Since the beginning of the year, the company has failed to win the contracts to supply almost 200 trams to Israel and 20 trains to Romania. In addition, CRRC has lost a contract to supply up to 33 trains to the Czech Republic and risks losing an order for 216 subway cars for India.
Thus, this winter in Israel, the manufacturer was beaten by CAF and Alstom in tenders for the development and operation of tram systems in Tel Aviv. CAF received a $525 mln order from the NTA city transport project manager for the supply and maintenance of 98 Urbos trams for the Purple Line. Alstom also got an order for 98 Citadis X05 trams for the Green Line worth €858 mln (both contracts also include additional services – creation of signaling systems, infrastructure, etc.). CRRC also submitted applications as part of consortiums, moreover in the competition for the Green Line, the offer was €310 mln lower than the others.
It is worth noting that before that, CRRC won in Tel Aviv: the contract for the supply of 90 trams (+ an option for 30 vehicles) was signed in 2015, and in October 2021 the first tram made its opening test ride. Officially, the NTA rejected proposals for new projects from consortiums involving CRRC as “illogical” due to low price. In response to that, in April, the consortium filed a lawsuit against the Israeli government in a Tel Aviv court, arguing that the decision was based on pressure from the United States, which has forbidden state funding to purchases rolling stock from Chinese manufacturers since early 2020 due to cybersecurity threats.
First CRRC Sirius EMU for Leo Express. Source: Leo Express
It is also difficult for CRRC to enter the electric trains market in the EU. In March, after litigations, the contract in Romania to supply of 20 six-car interregional electric trains turned from CRRC to Alstom. A more harmful blow CRRC received at the end of April in the Czech Republic: according to Zdopravy.cz, the Leo Express operator terminated the 2016 contract for the supply of 3 six-car Sirius EMUs with an option for other 30 trains. The rolling stock has been undergoing certification procedures since 2019, but it has not yet been completed. It is worth noting that the termination of the transaction occurred six months after the controlling stake in Leo Express was acquired by the national Spanish operator Renfe, and 5% of the shares were indirectly bought by CAF. However, despite the cancellation of the contract, CRRC intends to continue certification trials.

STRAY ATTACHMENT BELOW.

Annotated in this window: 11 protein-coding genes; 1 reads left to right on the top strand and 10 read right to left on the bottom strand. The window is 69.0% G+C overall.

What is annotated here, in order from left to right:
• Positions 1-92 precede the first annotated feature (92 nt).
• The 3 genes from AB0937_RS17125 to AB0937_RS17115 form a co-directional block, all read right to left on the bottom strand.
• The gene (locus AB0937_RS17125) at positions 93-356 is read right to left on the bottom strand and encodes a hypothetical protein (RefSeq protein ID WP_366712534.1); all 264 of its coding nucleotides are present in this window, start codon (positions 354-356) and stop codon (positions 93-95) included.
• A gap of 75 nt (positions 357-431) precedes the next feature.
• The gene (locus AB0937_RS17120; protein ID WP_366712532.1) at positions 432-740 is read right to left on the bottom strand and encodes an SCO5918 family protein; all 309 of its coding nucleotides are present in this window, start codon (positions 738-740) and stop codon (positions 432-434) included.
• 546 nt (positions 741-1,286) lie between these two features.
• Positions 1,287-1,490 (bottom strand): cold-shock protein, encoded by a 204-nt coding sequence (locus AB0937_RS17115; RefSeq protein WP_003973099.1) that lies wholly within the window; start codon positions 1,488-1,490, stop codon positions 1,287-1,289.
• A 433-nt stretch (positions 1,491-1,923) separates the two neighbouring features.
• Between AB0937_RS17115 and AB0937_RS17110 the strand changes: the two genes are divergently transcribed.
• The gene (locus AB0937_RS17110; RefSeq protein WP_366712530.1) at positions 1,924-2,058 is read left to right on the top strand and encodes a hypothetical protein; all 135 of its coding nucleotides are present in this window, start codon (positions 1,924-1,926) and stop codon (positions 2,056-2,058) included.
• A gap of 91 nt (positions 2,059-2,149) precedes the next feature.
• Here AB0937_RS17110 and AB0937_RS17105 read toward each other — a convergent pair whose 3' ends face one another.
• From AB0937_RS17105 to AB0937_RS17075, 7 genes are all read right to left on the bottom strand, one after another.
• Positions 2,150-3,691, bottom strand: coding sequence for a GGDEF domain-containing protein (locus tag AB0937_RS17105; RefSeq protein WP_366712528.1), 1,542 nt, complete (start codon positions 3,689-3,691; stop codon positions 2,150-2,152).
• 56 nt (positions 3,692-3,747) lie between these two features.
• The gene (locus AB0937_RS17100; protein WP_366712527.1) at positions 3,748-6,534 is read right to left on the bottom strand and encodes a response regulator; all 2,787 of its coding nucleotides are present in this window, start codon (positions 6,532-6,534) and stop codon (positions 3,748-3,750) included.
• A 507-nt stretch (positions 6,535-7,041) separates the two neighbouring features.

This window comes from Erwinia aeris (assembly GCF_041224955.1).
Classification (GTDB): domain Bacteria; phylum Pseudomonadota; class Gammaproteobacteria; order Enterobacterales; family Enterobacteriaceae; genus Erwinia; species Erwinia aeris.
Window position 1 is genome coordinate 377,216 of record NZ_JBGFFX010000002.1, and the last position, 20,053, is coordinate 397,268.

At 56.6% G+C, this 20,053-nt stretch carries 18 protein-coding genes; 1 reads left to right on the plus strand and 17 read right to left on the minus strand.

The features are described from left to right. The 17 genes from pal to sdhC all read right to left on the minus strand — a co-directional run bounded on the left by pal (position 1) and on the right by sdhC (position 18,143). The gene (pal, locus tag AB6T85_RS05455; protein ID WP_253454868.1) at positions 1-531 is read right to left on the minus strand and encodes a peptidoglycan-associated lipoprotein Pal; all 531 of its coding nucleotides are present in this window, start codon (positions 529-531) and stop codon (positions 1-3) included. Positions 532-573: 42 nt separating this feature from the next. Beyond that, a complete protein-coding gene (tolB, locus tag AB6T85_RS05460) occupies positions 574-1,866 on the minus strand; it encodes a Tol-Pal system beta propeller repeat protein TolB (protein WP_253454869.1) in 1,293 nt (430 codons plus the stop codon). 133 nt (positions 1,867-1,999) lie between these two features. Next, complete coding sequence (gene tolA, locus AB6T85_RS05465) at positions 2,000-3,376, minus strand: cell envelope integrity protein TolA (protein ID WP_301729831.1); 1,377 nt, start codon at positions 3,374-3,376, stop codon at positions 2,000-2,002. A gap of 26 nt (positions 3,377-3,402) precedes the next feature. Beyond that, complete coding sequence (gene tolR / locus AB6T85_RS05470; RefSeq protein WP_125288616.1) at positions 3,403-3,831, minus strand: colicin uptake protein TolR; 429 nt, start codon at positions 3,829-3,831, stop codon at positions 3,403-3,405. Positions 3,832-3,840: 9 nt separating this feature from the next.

Sirius electric train tests in Velim, Czech Republic
The future of another contract in India also remains unclear. In December 2019, CRRC was awarded by Bangalore Metro a $240 mln contract for the supply of 216 metro cars. Under the terms of the deal, 24 cars were to be produced in China, another part – at a specially created plant in Sri City, India. However, as IRJ reported in February, delivery of the first batch of trains scheduled for June has been delayed indefinitely due to CRRC’s failure to set up a manufacturing site in India. At the end of April, Bangalore Metro published a new tender to deliver 72 metro cars. Anjum Parvez, the managing director of Bengaluru Metro Rail Corp. (BMRCL), said that the new procurement is a fallback in case CRRC will be unable to deliver the cars. The Chinese manufacturer is given other two months to do this, after that time a lawsuit can be initiated against the company.
CRRC’s problems in attracting new export contracts were confirmed in the manufacturer’s 2021 financial report. Even against the backdrop of a domestic demand decline, the foreign contracts share of manufacturer’s new orders turned out to be the lowest for 3 years.